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Old 05-17-2013, 11:14 AM   #1
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Imagine seeing this on your waters...

This Russian flying boat/plane was built and actually flew. Check out the story and several other pictures on that website.

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Old 05-17-2013, 01:07 PM   #2
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It was so fantastic , that no one built one again.
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Old 05-17-2013, 01:14 PM   #3
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This Russian flying boat/plane was built and actually flew. Check out the story and several other pictures on that website.
I remember reading about the Russian's huge ground effect planes but I had never seen one until you posted the link. Very cool in a bizzarre way. I would have loved to have seen and heard one fly. Thanks for posting this. I have friends in Boeing's engineering and flight test organizations who will love seeing this.
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Old 05-17-2013, 01:42 PM   #4
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Originally Posted by GFC View Post
This Russian flying boat/plane was built and actually flew. Check out the story and several other pictures on that website.

Me thinks this is Healhustler at work, again.
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Old 05-17-2013, 04:12 PM   #5
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Quote:
Originally Posted by Marin View Post
I remember reading about the Russian's huge ground effect planes but I had never seen one until you posted the link. Very cool in a bizzarre way. I would have loved to have seen and heard one fly. Thanks for posting this. I have friends in Boeing's engineering and flight test organizations who will love seeing this.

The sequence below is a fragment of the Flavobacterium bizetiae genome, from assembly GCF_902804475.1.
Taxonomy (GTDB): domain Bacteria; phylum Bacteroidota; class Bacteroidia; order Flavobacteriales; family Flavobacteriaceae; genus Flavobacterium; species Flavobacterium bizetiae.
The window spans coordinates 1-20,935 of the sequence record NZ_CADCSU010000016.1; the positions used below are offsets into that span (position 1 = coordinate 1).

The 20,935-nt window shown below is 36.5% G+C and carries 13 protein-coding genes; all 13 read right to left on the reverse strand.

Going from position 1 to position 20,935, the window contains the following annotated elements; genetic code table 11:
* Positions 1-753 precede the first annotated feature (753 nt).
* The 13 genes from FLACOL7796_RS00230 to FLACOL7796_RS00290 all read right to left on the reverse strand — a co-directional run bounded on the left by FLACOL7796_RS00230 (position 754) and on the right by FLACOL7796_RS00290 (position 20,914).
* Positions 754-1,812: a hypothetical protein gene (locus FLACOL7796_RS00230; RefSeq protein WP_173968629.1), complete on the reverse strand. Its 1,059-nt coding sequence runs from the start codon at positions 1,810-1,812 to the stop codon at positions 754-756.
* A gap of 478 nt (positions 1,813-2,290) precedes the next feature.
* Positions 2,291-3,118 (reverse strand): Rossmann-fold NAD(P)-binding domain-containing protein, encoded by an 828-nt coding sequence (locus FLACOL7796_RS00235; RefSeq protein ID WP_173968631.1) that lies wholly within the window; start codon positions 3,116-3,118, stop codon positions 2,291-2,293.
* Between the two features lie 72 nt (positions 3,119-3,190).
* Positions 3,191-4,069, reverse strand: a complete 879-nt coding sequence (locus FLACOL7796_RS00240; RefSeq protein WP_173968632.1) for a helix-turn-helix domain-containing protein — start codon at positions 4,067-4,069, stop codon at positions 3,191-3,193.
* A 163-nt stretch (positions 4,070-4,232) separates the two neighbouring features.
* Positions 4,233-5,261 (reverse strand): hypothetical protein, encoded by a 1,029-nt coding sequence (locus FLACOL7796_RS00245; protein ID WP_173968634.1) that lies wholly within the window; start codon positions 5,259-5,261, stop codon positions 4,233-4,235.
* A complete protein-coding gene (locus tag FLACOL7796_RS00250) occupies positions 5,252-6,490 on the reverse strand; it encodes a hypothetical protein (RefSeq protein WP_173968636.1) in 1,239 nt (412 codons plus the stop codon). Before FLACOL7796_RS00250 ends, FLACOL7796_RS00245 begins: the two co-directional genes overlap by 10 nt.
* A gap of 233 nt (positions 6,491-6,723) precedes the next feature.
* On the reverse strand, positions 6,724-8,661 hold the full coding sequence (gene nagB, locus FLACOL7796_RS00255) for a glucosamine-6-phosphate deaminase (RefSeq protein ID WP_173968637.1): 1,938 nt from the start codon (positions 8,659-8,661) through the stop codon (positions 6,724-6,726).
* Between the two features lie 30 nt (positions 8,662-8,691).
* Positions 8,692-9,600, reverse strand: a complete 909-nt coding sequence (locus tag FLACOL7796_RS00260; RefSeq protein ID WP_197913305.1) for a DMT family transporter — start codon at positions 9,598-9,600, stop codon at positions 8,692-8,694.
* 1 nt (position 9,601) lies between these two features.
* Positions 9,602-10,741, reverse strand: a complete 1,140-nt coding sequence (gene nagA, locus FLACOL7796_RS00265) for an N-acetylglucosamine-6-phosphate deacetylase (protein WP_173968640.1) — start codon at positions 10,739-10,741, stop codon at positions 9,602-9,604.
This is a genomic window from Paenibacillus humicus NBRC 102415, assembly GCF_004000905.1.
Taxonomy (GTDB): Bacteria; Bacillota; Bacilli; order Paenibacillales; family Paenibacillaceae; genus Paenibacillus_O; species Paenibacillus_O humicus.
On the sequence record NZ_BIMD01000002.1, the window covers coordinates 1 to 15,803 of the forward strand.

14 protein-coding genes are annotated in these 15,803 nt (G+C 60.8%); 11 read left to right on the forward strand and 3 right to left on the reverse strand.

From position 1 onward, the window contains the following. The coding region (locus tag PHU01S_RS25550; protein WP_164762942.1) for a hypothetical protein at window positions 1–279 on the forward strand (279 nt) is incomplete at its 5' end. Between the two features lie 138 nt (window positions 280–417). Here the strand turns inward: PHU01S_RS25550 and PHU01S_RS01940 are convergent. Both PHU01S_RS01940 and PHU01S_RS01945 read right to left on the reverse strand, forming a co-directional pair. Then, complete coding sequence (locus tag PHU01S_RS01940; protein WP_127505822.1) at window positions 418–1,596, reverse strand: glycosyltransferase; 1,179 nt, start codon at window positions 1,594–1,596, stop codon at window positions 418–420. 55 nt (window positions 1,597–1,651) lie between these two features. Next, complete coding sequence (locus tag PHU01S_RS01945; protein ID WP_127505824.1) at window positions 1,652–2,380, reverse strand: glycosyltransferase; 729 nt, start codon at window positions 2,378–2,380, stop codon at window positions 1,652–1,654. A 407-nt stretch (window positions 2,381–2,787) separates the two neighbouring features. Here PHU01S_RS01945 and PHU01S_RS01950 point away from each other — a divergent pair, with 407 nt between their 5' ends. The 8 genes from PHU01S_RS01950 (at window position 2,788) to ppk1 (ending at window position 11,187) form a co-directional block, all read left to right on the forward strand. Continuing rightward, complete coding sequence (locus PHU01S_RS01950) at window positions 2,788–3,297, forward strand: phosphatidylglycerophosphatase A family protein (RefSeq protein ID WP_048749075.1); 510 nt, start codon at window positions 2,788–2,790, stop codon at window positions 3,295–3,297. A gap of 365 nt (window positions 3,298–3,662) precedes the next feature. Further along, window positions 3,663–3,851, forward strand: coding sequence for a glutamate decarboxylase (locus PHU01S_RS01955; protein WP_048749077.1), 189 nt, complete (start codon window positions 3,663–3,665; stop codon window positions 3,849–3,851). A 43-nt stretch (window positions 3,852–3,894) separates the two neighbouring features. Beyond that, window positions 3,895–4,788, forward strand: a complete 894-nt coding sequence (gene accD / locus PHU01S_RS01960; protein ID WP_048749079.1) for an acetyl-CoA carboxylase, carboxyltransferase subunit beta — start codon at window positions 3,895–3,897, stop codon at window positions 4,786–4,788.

Marin, IIRC there is at least one piece of somewhat grainy video of this thing skimming above the waves.
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Old 05-17-2013, 05:33 PM   #6
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The bulbous bow looks a little too high!

Any idea why only one of the 8 engines has a guard in front of the intake?
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Old 05-17-2013, 06:58 PM   #7
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... I have friends in Boeing's engineering and flight test organizations who will love seeing this.

This page says Boeing has already done research on such a project.

RUSSIAN EKRANOPLAN

Also has pics and links to videos of the monster actually "flying".
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Old 05-17-2013, 07:13 PM   #8
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It needs 8 engines just haul all that bird poop around. The guard is probably for the engine that pushes it around the dock.
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Old 05-17-2013, 07:17 PM   #9
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Looks like the output of someone desperate and under the threat of gulag/death to produce a super weapon.
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Old 05-17-2013, 07:46 PM   #10
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Here's one on google earth scroll up a little bit into that basin, and in the bottom left you'll see it.

https://maps.google.com/maps?ll=42.8...0556,47.665833
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Old 05-17-2013, 08:02 PM   #11
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When I was in the Navy we had 5 or 6 Martin P-5M flying boats. It was the largest twin engined aircraft in the world at the time. There was a very large radar antenna in that "bulbous bow". A flying boat had no landing gear. To get them ashore small boats took "beaching gear" out the aircraft and mechanically attached them. Then the P-5 was hauled up the ramp w a big tractor.

In the early 60s (when I was in the Navy) the P-5s were used exclusively for anti-submarine work. Very long range and duration.

It's amazing how similar the two aircraft look.
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Old 05-17-2013, 08:54 PM   #12
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When I was in the Navy we had 5 or 6 Martin P-5M flying boats. .